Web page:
National Earthquake Information Center, Golden CO, the
Northern California Earthquake Data Center (NCEDC),
the
Advanced
National
Seismic System
(ANSS),
the
National
space
science Data
center
at
the NASA
This
study
has
made
use
of
To check the relation between the atmospheric
circulation and seismic activity, we have compared the
long-term
changes
of
the
smngth
of
zonal
circulation
expressed by the temperature contrast between the
equatorial and polar regions, anomalies with respect to
the
period 1961-1990, and the mmber
of
earthquakes
with M27 in the last century (Fig.6). me strengthening of
western winds (i.e. increased transfer
of
air masses from
East to West)
is
accompanied by an increase in the
number of earthquakes. Studying the list of earthquakes,
Space
Fl,ght
NASA
Astmphysical
Data
System,
it can be seen that
ofien
an earthquake in the course
of
239
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240
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... In addition, Simpson (1967) suggested that terrestrial solar flare effects which are actual coupling mechanisms which trigger quakes appear to be either abrupt acceleration in the earth's angular velocity or surge of telluric currents in the earth's crust. Furthermore, Gousheva et al. (2003) proposed that an obvious enhancement of earthquakes occurrence rate happened on the arrival day of high-speed solar wind and one day after it (Gousheva, 2003;Marilia, 2011). ...
... In addition, Simpson (1967) suggested that terrestrial solar flare effects which are actual coupling mechanisms which trigger quakes appear to be either abrupt acceleration in the earth's angular velocity or surge of telluric currents in the earth's crust. Furthermore, Gousheva et al. (2003) proposed that an obvious enhancement of earthquakes occurrence rate happened on the arrival day of high-speed solar wind and one day after it (Gousheva, 2003;Marilia, 2011). ...
... To evaluate an input of different factors in the seismogenic risks the case study of relationship between the seismicity, geomagnetic fields, and mining operations was performed in Khibiny and Lovozero NTS. The relationship between the seismicity and solar activity and geomagnetic disturbances has been repeatedly studied and discussed, starting with the Mallet (1858) (Chizhevsky 1976) as in domestic scientific literature (Shestopalov and Kharin 2004, Shestopalov and Kharin 2006, Sobolev et al. 1982, Sobolev et al. 1998, Sobolev et al. 2001, Surkov 2000, Sytinsky 1973, Sytinsky 1982, Sytinsky 1985, Vladimirsky et al. 1994, Zakrzhevskaja and Sobolev 2002, Zakrzhevskaja and Sobolev 2004), and in foreign scientific literature (Georgieva et al. 2002, Shea et al. 1991, Snyder et al. 1963). The recognition of the direct or indirect correlation of the seismicity and solar activity in the multiyear series taking into account the significant fluctuations of the solar cycle duration dominates among the points of view. ...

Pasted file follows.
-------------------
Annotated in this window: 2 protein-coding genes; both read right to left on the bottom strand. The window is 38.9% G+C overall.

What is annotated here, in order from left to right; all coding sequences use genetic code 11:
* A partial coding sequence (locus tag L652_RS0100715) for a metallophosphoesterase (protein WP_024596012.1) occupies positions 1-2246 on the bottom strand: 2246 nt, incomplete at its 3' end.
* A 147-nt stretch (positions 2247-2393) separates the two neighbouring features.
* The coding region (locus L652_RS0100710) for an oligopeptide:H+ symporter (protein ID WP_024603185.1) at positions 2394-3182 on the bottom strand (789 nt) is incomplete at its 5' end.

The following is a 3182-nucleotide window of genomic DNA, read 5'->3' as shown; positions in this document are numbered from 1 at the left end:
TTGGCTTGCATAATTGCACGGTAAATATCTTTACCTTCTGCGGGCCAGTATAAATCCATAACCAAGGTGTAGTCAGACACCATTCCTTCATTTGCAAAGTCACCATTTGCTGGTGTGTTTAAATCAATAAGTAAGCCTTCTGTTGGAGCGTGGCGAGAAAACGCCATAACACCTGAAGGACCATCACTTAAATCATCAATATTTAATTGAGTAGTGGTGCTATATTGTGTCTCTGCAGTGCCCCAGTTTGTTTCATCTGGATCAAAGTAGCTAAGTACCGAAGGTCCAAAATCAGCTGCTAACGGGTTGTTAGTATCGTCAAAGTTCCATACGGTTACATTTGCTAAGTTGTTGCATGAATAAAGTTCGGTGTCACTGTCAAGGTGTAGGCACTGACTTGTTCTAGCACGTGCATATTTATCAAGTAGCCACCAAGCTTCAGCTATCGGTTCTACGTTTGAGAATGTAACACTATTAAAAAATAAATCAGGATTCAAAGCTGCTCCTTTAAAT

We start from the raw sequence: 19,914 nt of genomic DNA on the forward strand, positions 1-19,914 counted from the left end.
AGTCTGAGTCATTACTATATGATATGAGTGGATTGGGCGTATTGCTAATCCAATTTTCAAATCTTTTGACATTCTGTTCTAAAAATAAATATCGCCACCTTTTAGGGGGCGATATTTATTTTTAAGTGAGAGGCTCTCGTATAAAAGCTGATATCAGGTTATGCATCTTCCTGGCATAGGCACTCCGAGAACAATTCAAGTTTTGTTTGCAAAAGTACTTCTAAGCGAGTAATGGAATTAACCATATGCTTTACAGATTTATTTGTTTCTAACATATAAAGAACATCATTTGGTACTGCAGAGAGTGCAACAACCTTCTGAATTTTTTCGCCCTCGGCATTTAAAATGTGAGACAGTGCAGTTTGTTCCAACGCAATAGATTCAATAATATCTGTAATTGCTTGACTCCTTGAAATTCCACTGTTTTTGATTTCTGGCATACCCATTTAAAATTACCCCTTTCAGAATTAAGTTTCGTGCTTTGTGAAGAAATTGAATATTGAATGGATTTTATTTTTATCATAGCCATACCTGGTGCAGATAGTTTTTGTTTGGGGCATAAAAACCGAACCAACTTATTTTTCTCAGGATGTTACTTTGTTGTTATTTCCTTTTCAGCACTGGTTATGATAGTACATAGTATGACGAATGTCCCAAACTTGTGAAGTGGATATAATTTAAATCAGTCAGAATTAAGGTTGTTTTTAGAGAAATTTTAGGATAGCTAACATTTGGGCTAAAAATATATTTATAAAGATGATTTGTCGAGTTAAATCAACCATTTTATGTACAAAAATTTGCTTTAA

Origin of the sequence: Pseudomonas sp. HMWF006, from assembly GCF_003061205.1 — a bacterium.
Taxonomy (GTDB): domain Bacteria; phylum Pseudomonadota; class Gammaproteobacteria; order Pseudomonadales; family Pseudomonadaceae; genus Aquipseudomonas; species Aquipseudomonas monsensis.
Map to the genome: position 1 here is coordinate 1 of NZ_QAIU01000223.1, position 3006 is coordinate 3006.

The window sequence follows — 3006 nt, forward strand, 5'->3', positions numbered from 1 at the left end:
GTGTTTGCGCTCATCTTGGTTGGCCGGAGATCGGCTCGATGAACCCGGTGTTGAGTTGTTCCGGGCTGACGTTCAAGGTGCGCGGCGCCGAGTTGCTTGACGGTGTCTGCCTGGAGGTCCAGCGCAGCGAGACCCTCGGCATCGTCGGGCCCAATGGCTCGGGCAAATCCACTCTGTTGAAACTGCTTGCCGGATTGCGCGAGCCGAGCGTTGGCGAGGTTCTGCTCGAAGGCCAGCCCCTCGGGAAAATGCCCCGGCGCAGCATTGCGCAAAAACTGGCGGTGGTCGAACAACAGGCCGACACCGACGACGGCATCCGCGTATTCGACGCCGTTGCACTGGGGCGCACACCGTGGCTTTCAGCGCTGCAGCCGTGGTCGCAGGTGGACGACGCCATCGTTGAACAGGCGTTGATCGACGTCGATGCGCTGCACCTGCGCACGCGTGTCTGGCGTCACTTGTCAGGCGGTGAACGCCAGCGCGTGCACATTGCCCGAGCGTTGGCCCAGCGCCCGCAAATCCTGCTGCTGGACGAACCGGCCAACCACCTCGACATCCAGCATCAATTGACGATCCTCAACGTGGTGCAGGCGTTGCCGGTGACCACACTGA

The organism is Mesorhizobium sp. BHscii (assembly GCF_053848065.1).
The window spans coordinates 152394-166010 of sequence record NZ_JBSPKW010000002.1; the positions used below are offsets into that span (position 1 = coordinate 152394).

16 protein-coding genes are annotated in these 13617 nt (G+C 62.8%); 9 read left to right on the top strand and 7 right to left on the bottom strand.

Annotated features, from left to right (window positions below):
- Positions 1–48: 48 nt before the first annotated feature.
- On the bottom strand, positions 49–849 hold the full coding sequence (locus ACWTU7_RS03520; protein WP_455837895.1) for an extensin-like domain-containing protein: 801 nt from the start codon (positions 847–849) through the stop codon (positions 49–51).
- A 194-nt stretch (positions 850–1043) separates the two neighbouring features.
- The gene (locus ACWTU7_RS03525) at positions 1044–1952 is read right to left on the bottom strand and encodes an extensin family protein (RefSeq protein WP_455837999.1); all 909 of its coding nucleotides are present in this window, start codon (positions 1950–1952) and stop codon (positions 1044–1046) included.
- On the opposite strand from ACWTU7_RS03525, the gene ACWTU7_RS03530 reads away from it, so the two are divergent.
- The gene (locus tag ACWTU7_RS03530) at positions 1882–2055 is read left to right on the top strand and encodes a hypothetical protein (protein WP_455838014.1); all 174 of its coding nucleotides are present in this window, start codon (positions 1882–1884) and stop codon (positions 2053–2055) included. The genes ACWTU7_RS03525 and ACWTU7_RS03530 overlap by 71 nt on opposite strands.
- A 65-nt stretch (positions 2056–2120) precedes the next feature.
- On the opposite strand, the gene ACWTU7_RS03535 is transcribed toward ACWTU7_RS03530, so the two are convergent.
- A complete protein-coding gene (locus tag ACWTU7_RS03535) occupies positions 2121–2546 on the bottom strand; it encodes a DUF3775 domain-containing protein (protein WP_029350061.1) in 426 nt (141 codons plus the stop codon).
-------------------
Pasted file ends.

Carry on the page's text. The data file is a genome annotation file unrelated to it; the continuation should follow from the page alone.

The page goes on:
... The recognition of the direct or indirect correlation of the seismicity and solar activity in the multiyear series taking into account the significant fluctuations of the solar cycle duration dominates among the points of view. However there are researches (Georgieva et al. 2002, Shestopalov and Kharin 2004, Sytinsky 1982) proving negative correlation between these phenomena. It should be noted that in both cases the most of the studies were carried out on a global scale, dealing with the strongest seismic events of the world. ...
Conference Paper
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To evaluate an input of different factors in the seismogenic risks the study of relationship between seismicity, geomagnetic fields, and mining operations was performed in Khibiny and Lovozero natural-technical systems (NTS). The primary data were based on the regional bulletin of digital recording of seismic events with M>-1 for 1988-2009, as well as on catalogues of K-indices of the local geomagnetic field, evaluated by the "Lovozero" Observatory of Polar Geophysical Institute of Kola Science Center of Russian Academy of Sciences (PGI KSC RAS) since 1996. The time series of seismicity and geomagnetic activity are processed by spectral method based on the calculation of power spectral density.
... Gousheva et al. [12] also made some analysis with the ionospheric perturbations related to the seismic activity using the VLF radio signals collected with the DEME-TER satellite. They monitored on the days of arrival of high-speed solar wind. ...